The good news is that we can get better at making decisions, but only when we become aware of where we typically get stuck.
Below are five “types” of decision making which might lead to making poor decisions. I can fall into all five of these, but one or two of them are where I go the most.
Try to identify which ones most closely match your own type.
1. The Lone Ranger. When it comes to difficult decisions, the tendency for the Lone Ranger is to obsess carefully think through his options by himself, and assume that only he really knows his unique situation. The Lone Ranger sometimes even takes a team through the process of discussion and recommendation, but then ignores that process and makes his own decision anyway. The problem with the Lone Ranger is that he insists on doing it his way, and learning only from his own mistakes. But when he talks to someone who has been there before, two really good things happen: he feels less alone, and he learns from someone else’s mistakes.
Try This: Call someone who has been there before, and learn from their mistakes. This is a double investment; you get a great solution and you don’t have to make the same mistakes yourself.
2. The Over-Thinker. Some decisions are straightforward, but over-thinkers make them more complicated by obsessing over every option. The problem is that over-thinkers don’t realize that they’re over-thinkers. Are you typically the last one to decide what to eat at a restaurant, as you scan and rescan for the perfect meal? If so, you’re an over-thinker. Over-thinking easy decisions is deadly because it takes so much energy.
Try This: Make the easy decisions quickly and move on. For example, the next time you’re at a restaurant, take 1 minute, and just pick something. It’ll feel both terrifying and freeing at the same time. My dad has done this simple discipline his whole life, and he makes terrific decisions.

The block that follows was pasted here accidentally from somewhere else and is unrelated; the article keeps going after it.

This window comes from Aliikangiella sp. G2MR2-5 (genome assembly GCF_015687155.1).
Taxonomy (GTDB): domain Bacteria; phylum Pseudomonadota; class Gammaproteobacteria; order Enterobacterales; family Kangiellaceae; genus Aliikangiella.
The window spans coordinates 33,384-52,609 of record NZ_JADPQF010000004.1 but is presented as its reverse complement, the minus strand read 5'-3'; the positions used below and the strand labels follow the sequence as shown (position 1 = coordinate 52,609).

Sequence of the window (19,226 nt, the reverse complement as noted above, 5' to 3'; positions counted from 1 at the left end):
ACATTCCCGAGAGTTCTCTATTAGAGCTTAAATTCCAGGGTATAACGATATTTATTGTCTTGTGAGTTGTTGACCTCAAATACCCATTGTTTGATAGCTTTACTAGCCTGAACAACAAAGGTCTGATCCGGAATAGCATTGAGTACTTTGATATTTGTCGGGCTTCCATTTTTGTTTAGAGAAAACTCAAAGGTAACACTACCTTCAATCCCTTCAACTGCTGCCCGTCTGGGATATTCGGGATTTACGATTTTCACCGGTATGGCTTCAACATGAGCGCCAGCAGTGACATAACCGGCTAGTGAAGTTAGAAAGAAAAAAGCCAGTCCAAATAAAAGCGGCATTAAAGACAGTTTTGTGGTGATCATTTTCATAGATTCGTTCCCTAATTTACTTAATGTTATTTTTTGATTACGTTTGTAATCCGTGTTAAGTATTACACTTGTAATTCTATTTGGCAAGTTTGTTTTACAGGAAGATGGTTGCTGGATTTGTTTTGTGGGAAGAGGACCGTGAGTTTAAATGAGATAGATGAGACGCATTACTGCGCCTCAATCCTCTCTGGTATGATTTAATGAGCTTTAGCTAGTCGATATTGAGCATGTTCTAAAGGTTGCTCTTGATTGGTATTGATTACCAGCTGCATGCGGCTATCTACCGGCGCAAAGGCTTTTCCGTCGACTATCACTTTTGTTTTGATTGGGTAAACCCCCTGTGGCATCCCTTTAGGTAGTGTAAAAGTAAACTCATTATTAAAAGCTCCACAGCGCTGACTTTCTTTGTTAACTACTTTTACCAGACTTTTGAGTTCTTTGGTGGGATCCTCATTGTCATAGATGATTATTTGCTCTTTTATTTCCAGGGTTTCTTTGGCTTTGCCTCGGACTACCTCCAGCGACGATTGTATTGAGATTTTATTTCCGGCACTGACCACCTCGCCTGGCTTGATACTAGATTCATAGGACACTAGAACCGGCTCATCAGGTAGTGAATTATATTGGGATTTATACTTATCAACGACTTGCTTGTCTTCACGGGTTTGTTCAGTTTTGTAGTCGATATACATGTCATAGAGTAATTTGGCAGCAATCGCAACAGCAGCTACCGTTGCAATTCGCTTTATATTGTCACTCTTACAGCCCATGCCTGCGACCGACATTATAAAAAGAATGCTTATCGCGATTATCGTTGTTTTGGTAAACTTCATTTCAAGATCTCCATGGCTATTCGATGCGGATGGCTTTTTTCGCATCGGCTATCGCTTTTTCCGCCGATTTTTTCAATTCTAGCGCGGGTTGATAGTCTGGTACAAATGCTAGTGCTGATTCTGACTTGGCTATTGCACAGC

3. The Activator. I have activation and ideation as two of my top five strengths, so I tend to have lots of ideas, and I want to implement them before they’re ready. In meetings, my energy goes way up when we’re deciding things and making progress. I tend to get impatient with the process people who have a million questions. The strength is that I can help teams get moving, versus trying to make things perfect before we implement. But there is a huge shadow side to this strength: sometimes I try to force something that isn’t ready, aborting necessary conversation that would help us make better decisions and create better processes.
Try This: Slow down and listen to the process people. Great ideas crash and burn without great plans.
4. The Co-Dependent. Sometimes, difficult decisions require tough love, and even things that could end up being positive for someone will feel at first like a wound. The co-dependent is always trying to look for the win/win so that everyone feels good. This is sometimes possible, but other times, what is decided will not feel like a win for everybody, but it’s still the right thing to do. Co-dependent decision makers typically spend too much time thinking about how the the person most affected by the decision will feel (supervisee, child, etc), and not enough time focusing on what they know in their heart is the right thing to do.
Try This: Just ask yourself: Am I overly invested in how someone else will feel, at the expense of doing the right thing? Many times, if you can get an honest answer to that question, the decision becomes quite clear.
5. The Empty Tank. You need to notice when you’re overly depleted, discouraged, or insecure, and try not to make any big decisions when you’re in that place. When I’m in any one of those states, I’m not thinking clearly, and I typically want to take the path that makes the problem go away the quickest. Wait until you are in a better place to make that tough decision.
Try This: Trying to make tough decisions when you’re depleted is dangerous. Have the courage to press pause and gather what you need to make the decision from a more resourced place.
What type do you most closely resonate with, and what helps you to make better decisions?